Andrew Marr: Questioning from 'tortured, angry' Jeremy Paxman no replacement for Cameron-Miliband debate

BBC presenter Andrew Marr believes Jeremy Paxman interviewing David Cameron and Ed Miliband in last week’s election programme was “not a good replacement” for a head-to-head debate.

The veteran political journalist, who described his former BBC colleague as “a genuinely tortured, angry individual”, said there is a danger for interviewers of “forgetting that we are not the ones standing for election”.

“No disrespect to Jeremy Paxman, but it would have been a lot more interesting had it been head to head,” Marr said at the London School of Economics’ Polis Journalism Conference.

He said that there was “no doubt in my mind” Cameron had “won a major victory” by avoiding a head-to-head debate because he would not have been able to dismiss Miliband in the way he does in the House of Commons “by sneering at him, swatting him down”. Instead, Cameron and Miliband will this week take part in a debate with five other party leaders on ITV.

Marr said: “My assumption was that had that debate taken place people would have been surprised, relatively speaking, by how well Ed did versus David Cameron.

“He wouldn’t have had to be brilliant. He wouldn’t have had to do very well. But there would have been a perception and that would have started to change things and the dynamic of the campaign.

“And I was sure that’s what Ed Miliband thought as well which is why he was so desperate for that to take place. David Cameron, ditto, desperate for it not to take place.”

Paxman interviewing Miliband last week (picture: Reuters)

He added: “So replacing that with a good 'Paxmaning', for both of them, while entertaining, was not a good replacement.

“I thought, I mean, the thing about Jeremy is that he is a genuinely tortured, angry individual – and you get the real Jeremy. He looks disdainful and contemptuous and furious with his guests because he by and large is. You can’t fake these things on television.

“But there is a danger for all of us, as it were, in the interviewer’s chair to forget that we are not the ones standing for election. And I thought Ed Miliband did score [on Thursday] when he said: ‘Jeremy, you’re important, you’re not that important.’”

Marr, a former editor of The Independent, was also critical of Miliband and other politicians who have been pleased after interviews with him in which they have revealed nothing.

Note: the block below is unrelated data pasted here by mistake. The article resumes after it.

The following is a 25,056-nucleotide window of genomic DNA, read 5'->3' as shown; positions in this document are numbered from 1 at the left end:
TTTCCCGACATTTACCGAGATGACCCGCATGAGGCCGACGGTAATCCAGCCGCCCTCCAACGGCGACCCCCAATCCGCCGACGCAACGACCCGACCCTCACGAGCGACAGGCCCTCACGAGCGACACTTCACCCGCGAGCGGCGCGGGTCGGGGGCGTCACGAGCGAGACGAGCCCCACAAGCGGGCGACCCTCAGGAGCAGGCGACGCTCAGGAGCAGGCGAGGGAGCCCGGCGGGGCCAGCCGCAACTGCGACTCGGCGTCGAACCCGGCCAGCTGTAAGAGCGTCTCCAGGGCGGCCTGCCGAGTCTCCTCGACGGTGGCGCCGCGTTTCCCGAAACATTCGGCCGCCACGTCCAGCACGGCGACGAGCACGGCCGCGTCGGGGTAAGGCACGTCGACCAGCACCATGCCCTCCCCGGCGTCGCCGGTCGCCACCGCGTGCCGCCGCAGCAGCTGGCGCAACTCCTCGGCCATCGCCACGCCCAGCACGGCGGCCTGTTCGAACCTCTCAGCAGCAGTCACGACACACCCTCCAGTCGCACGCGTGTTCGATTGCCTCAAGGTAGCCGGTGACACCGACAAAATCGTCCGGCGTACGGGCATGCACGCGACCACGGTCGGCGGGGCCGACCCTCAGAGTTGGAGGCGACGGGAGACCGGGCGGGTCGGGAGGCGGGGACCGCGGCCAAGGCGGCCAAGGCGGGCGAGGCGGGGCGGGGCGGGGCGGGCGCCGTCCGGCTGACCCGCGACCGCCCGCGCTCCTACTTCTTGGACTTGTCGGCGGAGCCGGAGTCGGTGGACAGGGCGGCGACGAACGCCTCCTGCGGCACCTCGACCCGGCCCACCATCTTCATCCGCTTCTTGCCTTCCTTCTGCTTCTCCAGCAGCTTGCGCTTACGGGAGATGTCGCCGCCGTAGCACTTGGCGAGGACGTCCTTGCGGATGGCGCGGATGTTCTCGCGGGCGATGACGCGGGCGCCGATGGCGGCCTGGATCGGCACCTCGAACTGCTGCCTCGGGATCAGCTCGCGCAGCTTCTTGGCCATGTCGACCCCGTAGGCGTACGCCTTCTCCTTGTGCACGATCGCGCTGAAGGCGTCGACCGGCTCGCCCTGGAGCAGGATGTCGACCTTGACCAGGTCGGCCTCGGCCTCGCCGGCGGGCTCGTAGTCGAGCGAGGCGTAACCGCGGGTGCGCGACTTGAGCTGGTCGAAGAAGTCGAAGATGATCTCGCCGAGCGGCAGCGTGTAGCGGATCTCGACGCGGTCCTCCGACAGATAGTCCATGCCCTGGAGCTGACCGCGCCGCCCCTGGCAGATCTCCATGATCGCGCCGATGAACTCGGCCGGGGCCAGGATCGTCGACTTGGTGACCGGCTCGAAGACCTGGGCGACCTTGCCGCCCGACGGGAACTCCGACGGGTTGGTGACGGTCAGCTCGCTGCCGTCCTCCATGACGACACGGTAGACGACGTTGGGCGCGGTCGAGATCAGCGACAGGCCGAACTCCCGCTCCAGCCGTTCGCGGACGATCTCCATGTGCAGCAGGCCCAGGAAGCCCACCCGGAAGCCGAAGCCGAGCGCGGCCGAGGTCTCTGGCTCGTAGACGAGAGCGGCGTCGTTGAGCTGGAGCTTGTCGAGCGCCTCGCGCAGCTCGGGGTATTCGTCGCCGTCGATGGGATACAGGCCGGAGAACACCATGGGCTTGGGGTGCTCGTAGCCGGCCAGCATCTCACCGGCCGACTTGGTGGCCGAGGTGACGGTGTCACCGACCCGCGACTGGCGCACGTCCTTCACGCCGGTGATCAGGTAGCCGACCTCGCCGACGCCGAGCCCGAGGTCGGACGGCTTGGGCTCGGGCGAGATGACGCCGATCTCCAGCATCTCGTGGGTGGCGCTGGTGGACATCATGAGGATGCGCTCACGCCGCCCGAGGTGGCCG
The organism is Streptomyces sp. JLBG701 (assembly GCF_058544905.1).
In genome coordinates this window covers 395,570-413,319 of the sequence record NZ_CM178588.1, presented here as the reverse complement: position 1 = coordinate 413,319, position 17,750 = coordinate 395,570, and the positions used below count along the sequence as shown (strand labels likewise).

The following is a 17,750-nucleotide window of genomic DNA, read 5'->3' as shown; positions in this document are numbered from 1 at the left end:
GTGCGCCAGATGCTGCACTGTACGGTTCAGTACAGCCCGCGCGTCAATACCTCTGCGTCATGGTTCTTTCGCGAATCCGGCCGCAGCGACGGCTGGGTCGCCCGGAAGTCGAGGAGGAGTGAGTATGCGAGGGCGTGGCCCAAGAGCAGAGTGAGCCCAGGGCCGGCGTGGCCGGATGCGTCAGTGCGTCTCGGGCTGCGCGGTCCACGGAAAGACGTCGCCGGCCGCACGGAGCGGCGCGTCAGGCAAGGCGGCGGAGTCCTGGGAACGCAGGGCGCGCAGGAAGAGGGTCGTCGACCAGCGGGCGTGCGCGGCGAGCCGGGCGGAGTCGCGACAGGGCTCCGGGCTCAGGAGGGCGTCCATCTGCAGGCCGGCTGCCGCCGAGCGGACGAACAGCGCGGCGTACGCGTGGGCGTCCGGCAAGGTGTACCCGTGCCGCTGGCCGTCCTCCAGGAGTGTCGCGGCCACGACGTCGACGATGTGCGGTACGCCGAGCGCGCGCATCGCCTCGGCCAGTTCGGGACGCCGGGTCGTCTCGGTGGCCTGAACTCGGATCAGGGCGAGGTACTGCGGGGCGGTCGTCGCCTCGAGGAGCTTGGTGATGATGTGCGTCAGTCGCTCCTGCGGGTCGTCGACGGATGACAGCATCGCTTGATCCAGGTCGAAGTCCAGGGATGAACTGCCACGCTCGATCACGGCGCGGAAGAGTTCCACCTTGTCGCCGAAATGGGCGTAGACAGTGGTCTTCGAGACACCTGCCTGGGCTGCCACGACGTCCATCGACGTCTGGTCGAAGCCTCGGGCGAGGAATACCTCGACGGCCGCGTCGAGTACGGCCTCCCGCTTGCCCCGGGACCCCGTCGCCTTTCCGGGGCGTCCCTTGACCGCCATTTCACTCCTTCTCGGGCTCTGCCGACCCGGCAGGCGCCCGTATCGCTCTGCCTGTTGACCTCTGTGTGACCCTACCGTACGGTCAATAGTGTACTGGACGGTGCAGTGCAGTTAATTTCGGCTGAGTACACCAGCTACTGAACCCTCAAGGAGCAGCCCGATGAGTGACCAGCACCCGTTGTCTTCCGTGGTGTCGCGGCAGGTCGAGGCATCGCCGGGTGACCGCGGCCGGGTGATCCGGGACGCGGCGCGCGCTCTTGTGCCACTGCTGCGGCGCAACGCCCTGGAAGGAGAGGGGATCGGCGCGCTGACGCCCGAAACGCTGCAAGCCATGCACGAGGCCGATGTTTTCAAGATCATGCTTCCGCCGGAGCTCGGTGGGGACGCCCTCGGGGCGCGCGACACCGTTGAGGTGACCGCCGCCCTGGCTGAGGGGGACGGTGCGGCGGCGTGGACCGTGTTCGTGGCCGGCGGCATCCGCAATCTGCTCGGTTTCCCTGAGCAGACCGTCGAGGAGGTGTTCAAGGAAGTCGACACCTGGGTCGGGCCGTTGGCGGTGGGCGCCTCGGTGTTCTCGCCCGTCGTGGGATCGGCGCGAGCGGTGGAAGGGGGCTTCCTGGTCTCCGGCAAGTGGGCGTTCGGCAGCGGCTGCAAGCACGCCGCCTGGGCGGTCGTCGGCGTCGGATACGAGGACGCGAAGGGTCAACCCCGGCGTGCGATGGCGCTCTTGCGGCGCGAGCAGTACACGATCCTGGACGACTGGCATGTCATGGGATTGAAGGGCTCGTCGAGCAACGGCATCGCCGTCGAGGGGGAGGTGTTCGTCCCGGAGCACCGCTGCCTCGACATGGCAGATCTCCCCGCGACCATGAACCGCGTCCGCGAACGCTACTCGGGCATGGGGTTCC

He said: “I always get frustrated when people come on to the show and manage to say absolutely nothing interesting for 20 minutes and then come off afterwards and say: ‘I think that went rather well, don’t you?’

“And I can remember a long time ago talking to Ed Miliband about this… I said: ‘You said absolutely nothing, there’s no single story out of that’. He said: ‘Yes, exactly.’

“You’ve just been in front of 2 million people, 1 million of whom or more might think about voting for you, and you give them no soundbite, no thought worth having, no new fresh phrase, never mind any policy. That’s an incredible waste of your time and my time, and everybody’s time.”

Asked by chair Charlie Beckett, of LSE, whether journalists were to blame for politicians being overcautious, Marr said: “Not really. I don’t think you can blame journalists for that.”

Marr added that the politicians who do take risks, and make bold statements – such as Boris Johnson, Nigel Farage and Alex Salmond – “get a big boost”.

“I think the idea that if you want to be a successful politician you say very little is being blown out,” he said.

Marr interviewing Cameron in 2010 (picture: Reuters)

“These things go through phases. In our trade we become too aggressive, we become sort of feral, partly because of our fury at a lack of answers, so we get more and more aggressive. Politicians note this and find ways blocking us, usually by obfuscating using dull language to get round this. So we get more aggressive still. So they obfuscate us some more. Nobody watches. Then you have to find a way out of that.

“I have never believed that the right approach to a political interview is to say to the interviewee, in effect: ‘You’re a scoundrel, you’re a liar, and I’m going to treat you like that.’

“The best I can do is to ask intelligent questions, keep eye contact, intelligent, sensible questions that the alert viewer would want to be asked. And if they’re not answered, ask them again. And if they’re not answered then, just make it clear to everybody that X or Y has not answered the question and move on.

“We don’t have to be this kind of really, really aggressive opposition all of the time.”

Speaking about newspapers, Marr praised the political journalism of The Times, The Guardian and “to a lesser extent  these days, the Telegraph”, saying it was “the best… I can remember in my lifetime”.

“We have a very, very excellent core of old-fashioned political reporters,” Marr said. “Everyone said, you know, newspapers are dying, they’re going to disappear, there’s no money for proper reporting any more – I may have said that myself from time to time – [but] it’s not true. Certainly as far as the election is concerned at the moment.”

But Marr was more critical of the tabloid press, questioning the political influence the newspapers now have.

He praised the Mail titles, highlighting The Mail on Sunday’s front page about Tory candidate Afzal Amin from earlier this month, and The Sun’s Trevor Kavanagh, a “formidable writer”.

“But, by and large, the big political stories come from the broadsheet reporters more than from anywhere else, I think.”

He added: “I’m afraid, I don’t think the tabloid newspapers have anything like the power they had 30 years ago, 20 years ago. When Margaret Thatcher was in her pomp, The Sun mattered beyond any other newspaper – even beyond the Mail. The Sun and the Mail together really did set the agenda. I don’t think that’s true anymore.”

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